Call for Submissions—just 2 submissions left in the bin. If you’d like a fresh look at your work, please email to me re the directions at the bottom of this post.
Call for Questions—as an alternative, please send any questions you might have about writing, self-editing, self-publishing, book design, etc. An email would be fine, or just use comments. Thanks.
The Flogometer challenge: can you craft a first page that compels me to turn to the next page? Caveat: Please keep in mind that this is entirely subjective.
Note: all the Flogometer posts are here.
What's a first page in publishingland? In a properly formatted novel manuscript (double-spaced, 1-inch margins, 12-point type, etc.) there should be about 16 or 17 lines on the first page (first pages of chapters/prologues start about 1/3 of the way down the page). Directions for submissions are below.
A word about the line-editing in these posts: it’s “one-pass” editing, and I don’t try to address everything, which is why I appreciate the comments from the FtQ tribe. In a paid edit, I go through each manuscript three times.
Before you rip into today’s submission, consider this list of 6 vital storytelling ingredients from my book, Flogging the Quill, Crafting a Novel that Sells. While it's not a requirement that all of these elements must be on the first page, they can be, and I think you have the best chance of hooking a reader if they are.
Evaluate the submission—and your own first page—in terms of whether or not it includes each of these ingredients, and how well it executes them. The one vital ingredient not listed is professional-caliber writing because that is a must for every page, a given.
- Story questions
- Tension (in the reader, not just the characters)
Karen has sent a new first chapter for My Friend Mike.
He wore the dark blue uniform of a Cincinnati cop; long-sleeved and he must have been hot, but I didn’t notice any sweat. I knew it was hot outside because I remembered seeing ninety degrees for a high in Cincinnati, but I couldn’t recall where or when I’d seen that. He held a small notepad in one hand and a short pencil in the other. I saw a holstered gun at his hip, and a radio and nightstick and handcuffs and who knew what else was hanging on that belt.
I smiled at him and said, “Come in,” so he walked across the room and stood at the foot of my bed.
“Well,” he said to me, “you’re talking today. That’s good.” I gathered from that statement that he’d tried to talk to me sometime before today, which was odd, considering the fact that I didn’t remember him.
“Do you remember me?” he asked, which I also thought was odd, considering the fact that I’d just been thinking that very thing.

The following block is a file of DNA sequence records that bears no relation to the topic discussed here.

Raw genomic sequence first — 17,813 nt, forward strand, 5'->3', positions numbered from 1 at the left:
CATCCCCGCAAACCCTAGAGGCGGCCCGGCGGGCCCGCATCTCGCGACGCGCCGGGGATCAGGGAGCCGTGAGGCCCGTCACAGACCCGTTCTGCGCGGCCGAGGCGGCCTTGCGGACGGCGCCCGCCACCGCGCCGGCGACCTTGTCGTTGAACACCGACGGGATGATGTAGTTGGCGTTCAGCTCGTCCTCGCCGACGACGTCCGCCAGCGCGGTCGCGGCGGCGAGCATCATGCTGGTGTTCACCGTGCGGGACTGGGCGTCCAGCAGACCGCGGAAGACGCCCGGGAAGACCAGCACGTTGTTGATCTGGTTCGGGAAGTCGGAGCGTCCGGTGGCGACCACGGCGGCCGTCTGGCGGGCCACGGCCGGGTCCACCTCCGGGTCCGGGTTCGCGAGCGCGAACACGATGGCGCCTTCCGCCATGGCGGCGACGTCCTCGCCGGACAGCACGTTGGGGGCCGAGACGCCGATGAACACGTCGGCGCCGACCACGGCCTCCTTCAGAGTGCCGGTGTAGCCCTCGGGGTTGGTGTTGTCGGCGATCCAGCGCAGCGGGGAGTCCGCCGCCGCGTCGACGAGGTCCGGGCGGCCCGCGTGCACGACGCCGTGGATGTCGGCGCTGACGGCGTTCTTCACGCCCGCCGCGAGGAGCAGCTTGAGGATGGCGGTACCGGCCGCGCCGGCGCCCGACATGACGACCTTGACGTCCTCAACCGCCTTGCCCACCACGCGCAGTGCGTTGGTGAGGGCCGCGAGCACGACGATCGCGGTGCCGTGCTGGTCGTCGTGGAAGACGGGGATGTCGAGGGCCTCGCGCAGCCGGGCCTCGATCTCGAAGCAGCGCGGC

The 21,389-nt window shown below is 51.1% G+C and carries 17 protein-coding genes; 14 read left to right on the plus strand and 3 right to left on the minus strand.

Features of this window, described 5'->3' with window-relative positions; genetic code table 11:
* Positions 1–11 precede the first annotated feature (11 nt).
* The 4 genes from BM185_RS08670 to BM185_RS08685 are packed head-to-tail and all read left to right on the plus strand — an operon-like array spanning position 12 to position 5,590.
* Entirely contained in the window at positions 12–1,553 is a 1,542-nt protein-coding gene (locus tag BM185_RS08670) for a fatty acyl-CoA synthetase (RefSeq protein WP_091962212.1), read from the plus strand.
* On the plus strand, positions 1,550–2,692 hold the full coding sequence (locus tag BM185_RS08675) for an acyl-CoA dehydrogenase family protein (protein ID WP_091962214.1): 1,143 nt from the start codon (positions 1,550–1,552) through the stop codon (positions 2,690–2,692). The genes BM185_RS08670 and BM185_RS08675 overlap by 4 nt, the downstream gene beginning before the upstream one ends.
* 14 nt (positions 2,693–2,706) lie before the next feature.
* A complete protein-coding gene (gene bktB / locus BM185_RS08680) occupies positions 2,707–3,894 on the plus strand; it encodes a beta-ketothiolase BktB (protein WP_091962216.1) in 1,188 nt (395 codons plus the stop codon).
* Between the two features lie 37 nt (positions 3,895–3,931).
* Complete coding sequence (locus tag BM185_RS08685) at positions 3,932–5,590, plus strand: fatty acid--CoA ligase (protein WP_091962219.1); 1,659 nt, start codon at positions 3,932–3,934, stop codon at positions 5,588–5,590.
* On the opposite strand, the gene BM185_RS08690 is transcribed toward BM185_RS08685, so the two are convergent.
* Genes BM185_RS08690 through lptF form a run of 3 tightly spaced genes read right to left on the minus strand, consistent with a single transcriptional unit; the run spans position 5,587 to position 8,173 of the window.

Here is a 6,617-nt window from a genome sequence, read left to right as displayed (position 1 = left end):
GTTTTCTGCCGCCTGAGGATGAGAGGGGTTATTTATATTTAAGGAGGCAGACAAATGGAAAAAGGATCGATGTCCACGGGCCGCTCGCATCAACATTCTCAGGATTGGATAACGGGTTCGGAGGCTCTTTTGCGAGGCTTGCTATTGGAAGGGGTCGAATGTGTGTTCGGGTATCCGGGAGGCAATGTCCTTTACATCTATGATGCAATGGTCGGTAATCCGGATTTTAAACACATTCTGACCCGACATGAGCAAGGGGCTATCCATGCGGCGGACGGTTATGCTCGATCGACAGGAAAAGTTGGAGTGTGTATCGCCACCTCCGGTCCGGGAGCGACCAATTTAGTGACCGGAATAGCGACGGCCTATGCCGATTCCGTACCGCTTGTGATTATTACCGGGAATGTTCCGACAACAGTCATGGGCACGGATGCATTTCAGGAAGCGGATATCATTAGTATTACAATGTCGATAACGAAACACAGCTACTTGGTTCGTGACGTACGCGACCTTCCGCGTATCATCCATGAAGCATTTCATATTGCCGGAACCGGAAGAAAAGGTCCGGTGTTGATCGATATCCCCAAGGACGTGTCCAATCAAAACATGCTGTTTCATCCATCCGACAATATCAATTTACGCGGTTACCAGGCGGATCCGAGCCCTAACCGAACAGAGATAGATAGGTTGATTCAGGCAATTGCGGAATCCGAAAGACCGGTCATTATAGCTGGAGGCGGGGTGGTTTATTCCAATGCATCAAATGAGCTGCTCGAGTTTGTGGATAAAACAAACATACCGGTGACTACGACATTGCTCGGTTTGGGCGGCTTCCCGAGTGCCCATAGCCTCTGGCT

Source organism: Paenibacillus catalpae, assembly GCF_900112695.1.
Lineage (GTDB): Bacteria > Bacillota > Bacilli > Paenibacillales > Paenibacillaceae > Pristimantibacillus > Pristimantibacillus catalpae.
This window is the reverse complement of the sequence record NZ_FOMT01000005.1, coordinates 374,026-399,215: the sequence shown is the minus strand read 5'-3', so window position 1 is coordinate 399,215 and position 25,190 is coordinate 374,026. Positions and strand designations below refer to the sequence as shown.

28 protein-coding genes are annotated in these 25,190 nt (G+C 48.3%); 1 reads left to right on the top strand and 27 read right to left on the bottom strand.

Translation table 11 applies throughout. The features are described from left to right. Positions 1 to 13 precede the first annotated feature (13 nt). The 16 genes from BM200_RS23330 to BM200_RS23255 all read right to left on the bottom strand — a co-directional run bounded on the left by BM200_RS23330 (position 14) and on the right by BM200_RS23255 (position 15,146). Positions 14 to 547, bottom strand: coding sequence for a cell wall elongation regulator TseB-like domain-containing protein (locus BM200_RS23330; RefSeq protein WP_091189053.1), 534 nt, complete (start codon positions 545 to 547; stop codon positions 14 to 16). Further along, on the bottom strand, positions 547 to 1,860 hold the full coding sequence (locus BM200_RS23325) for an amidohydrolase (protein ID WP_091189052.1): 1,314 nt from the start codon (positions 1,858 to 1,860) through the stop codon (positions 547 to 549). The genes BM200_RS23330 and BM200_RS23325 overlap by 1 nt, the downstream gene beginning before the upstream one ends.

“Odd,” I said.
“Oh, no, I’m sorry. I don’t remember you.”
Close, but . . .
The writing and voice are good, and there is some suspense in the fact that the character doesn’t remember a policeman who seems to think that he should. But there’s a key piece of information missing that should have been included in the scene-setting—the character (she) is in a hospital room. That would increase the motivation to turn the page for me.
But there was more material later that would be even stronger. For example, this little exchange after the cop gives her her Miranda rights:
The cop said, “You don’t have to speak to me. You can wait for your attorney.”
“My attorney? Do I need one?”
“You definitely need one. Do you have one?”
Or this one:
“Do you remember calling 9-1-1 last night?”
I closed my eyes and tried to remember, but I couldn’t. Last night was a total blank; in fact, yesterday was a total blank.
I think the opening could get there. I’d trim the opening description of the cop—those details can come later if needed—and set the scene in the hospital room, and try to get in the two elements I just mentioned, or something like that. It turns out that she was discovered sitting on the floor, badly beaten, next to her murdered stepfather and a knife, and has no memory whatsoever. There was really good stuff in the chapter, it just needs, in my view, to put this woman in jeopardy of some kind on the first page.
For what it’s worth.
Submitting to the Flogometer:
Email the following in an attachment (.doc, .docx, or .rtf preferred, no PDFs):
- your title
- your complete 1st chapter or prologue plus 1st chapter
- Please format with double spacing, 12-point font Times New Roman font, 1-inch margins.
- Please include in your email permission to post it on FtQ.
- And, optionally, permission to use it as an example in a book if that's okay.
- If you’re in a hurry, I’ve done “private floggings,” $50 for a first chapter.
- If you rewrite while you wait you turn, it’s okay with me to update the submission.
© 2012 Ray Rhamey